Pierre who I used to work with years ago in Brisbane, arrived as X-Alps driver and chef and we had a team. Nikki had the opportunity to put her osteopath clinician skills into practice, and we kept the show on the road. Activity actually seemed to be a good thing for my ankle, and it was a shame that we were eliminated on the sixth morning. You can read more about that on my previous blog post. After making new friends (Jacob, Anna) by the Zugspitze turn point, Pierre headed back home to family and his new house (in Brittany), and Nikki was on reduced duties, as I headed into the hills again to explore some new territory.

After a few days I found myself a little lacking in motivation – realising how important my support team had been – and gratefully accepted an ex-pat’s invitation to stay in their holiday house as we were passing through. I happened to land a two minute walk away but because the X-Alps organisation had without notice pulled the pin on my SIM I had no way of knowing where it was, and had to dodge storms and plead locals to borrow phones, and even use my satellite tracking, to re-establish communications – Switzerland, a first world country! You can’t even use wifi without a working SIM card.

Recharged, Nikki was keen to head to the Dolomites and find a spa. Fortunately they also have mountains so I was very supportive of the plan. Pulling into the campsite late at night I noticed a large (paragliding) backpack and suggested we camp next door – it turned out to be Cristobal, who I met in Santiago de Chile back in 2015. The next morning I had a go at a walk in vaccination in Bruneck, but was unsuccessful. Later that night all was forgotten as I soared high above the Dolomites, and continued on my way, finding a bed of hay in a barn to spend the night. The next day I had another great flight towards the X-alps finish in Zell am See, landing in the vicinity of the athletes closest to the finishers, stuck on the southern side of the main divide.

The X-Alps after party was a great way to unwind, and we spent the most time with the British, Dutch, and Polish teams. I arranged to join the Poles (Spike and Leo) on their way to the southern Dolomites, where I stayed at their guest accommodation for a week. We joined a few tasks of the German Open and I had got to know another area of the Alps new to me – definitely worth a visit, but I was also thinking of more than a visit.

Dolomites to Slovenia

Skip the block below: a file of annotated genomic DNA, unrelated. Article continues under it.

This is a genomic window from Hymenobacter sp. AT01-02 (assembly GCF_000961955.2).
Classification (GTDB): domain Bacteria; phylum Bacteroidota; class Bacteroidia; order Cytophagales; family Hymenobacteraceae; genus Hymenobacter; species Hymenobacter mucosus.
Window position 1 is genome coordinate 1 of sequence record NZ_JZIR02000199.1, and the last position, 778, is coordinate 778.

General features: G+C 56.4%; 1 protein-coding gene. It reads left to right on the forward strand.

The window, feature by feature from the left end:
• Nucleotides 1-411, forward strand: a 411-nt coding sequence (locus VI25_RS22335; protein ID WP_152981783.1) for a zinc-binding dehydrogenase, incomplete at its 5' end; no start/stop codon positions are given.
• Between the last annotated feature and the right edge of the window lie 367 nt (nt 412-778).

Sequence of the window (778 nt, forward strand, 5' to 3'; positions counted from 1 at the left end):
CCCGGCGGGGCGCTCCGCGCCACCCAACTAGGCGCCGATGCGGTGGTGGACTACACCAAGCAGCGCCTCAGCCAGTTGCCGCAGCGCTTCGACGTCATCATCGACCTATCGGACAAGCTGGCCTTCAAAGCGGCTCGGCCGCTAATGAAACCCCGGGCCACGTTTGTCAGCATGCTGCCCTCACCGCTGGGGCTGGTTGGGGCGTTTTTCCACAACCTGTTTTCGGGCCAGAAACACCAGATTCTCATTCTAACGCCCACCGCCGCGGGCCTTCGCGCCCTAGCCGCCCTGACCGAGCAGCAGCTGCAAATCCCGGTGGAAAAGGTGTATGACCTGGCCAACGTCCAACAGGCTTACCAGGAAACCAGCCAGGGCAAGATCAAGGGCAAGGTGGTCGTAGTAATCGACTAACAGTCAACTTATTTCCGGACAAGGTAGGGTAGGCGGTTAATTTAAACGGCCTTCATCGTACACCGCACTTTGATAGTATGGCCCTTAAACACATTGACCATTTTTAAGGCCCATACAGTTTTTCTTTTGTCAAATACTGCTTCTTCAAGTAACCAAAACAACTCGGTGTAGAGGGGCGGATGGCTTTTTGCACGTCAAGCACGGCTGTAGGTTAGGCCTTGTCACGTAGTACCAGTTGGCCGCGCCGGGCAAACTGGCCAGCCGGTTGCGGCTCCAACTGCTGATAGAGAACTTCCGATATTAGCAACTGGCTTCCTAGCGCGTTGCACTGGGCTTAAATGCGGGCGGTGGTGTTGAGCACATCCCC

Time for another vol biv mission, but where to go? I’d decided to forfeit my chf280 entry to Eigertour given the state of my ankle, but armed with my new ankle brace and approaching each landing very carefully I went ahead with vol biv. Before my visit I thought the Dolomites would be an inhospitable area for this but it wasn’t too bad. As for where to go, Switzerland didn’t look like a good choice based on the weather forecast, and indeed they had flooding. It wasn’t amazing where I was but good enough for another memorable vol biv through mostly new country.

Back on familiar footing, I was hiking up from Italy to the 2017 Slovenian turn point at Mangart (“Triglav”). It was a hell of a hike and I was extremely grateful that four years earlier I’d managed to tag it in the air. It transpired that Spike had a Polish paragliding group out at Slovenia (Lijak) that day, and Tomo, a tandem pilot who I met at the landing field after being rained on in the Mangart flight, said he was going there (home) later that day! But was it ok if they had another tandem to do at Bovec? Sure – we exchanged details and I dodged showers and flew to Kobarid to rendezvous. A magical area and what great luck. More flying the same day at Lijak, then pizza with the Poles, and back to the Dolomites.

Dolomites to Interlaken

Some more lying low in Spike’s guesthouse, joining with the tour group. One of the guests flattered me saying sharemyjoys was one of his favourite youtube channels, not realising it was mine! Finally I arranged to visit the gliding club in Belluno – nice people but it seemed like it would be costly to (re-)learn here. And from there back into the hills, to carve another route through the Dolomites. I spent two nights in the long grass on a ridge, habitat to various insect populations, as I discovered, before finally getting away. For a one thermal flight… but after a sweaty hike the day was salvaged and I got high and flew onwards and over the Marmolada.

There will be videos to describe the ups and downs of these trips, once I find a computer and the time to edit the footage, but for now I’ll just pick a few things as this will already be a long post. I’ve long ago decided that vol biv is hard enough without adding artificial constraints, so I have no shame in changing the goal posts as often as I see fit. So a few days in I had hoped to end up at Hugh and Jo’s place in Switzerland, but I picked the wrong side of the ridge and found myself being washed into the valley. Straight to the train station – where there’s a will (and a credit card) there’s a way!

The final arrival in Interlaken was amazing – a couple of flights wedged between storms – and enough excitement to make me entirely content with laying low in Interlaken for the rest of the week, or however long it was – again no weather to speak of that I missed.

Interlaken to gliding

Looking ahead to my future as an old man, I had been meaning to get into gliding in Europe – if not to get my license, at least to learn or see something. The southern French Alps are a very popular area and a fellow pilot Pierre suggested I join him at the Sisteron club. After spending far too much on a Swiss train ticket, thinking I’d try flying the rest of the way, I jumped in a bus and by the end of the day I was at the gliding club. It was raining (perfect day to travel) but the morning would be good.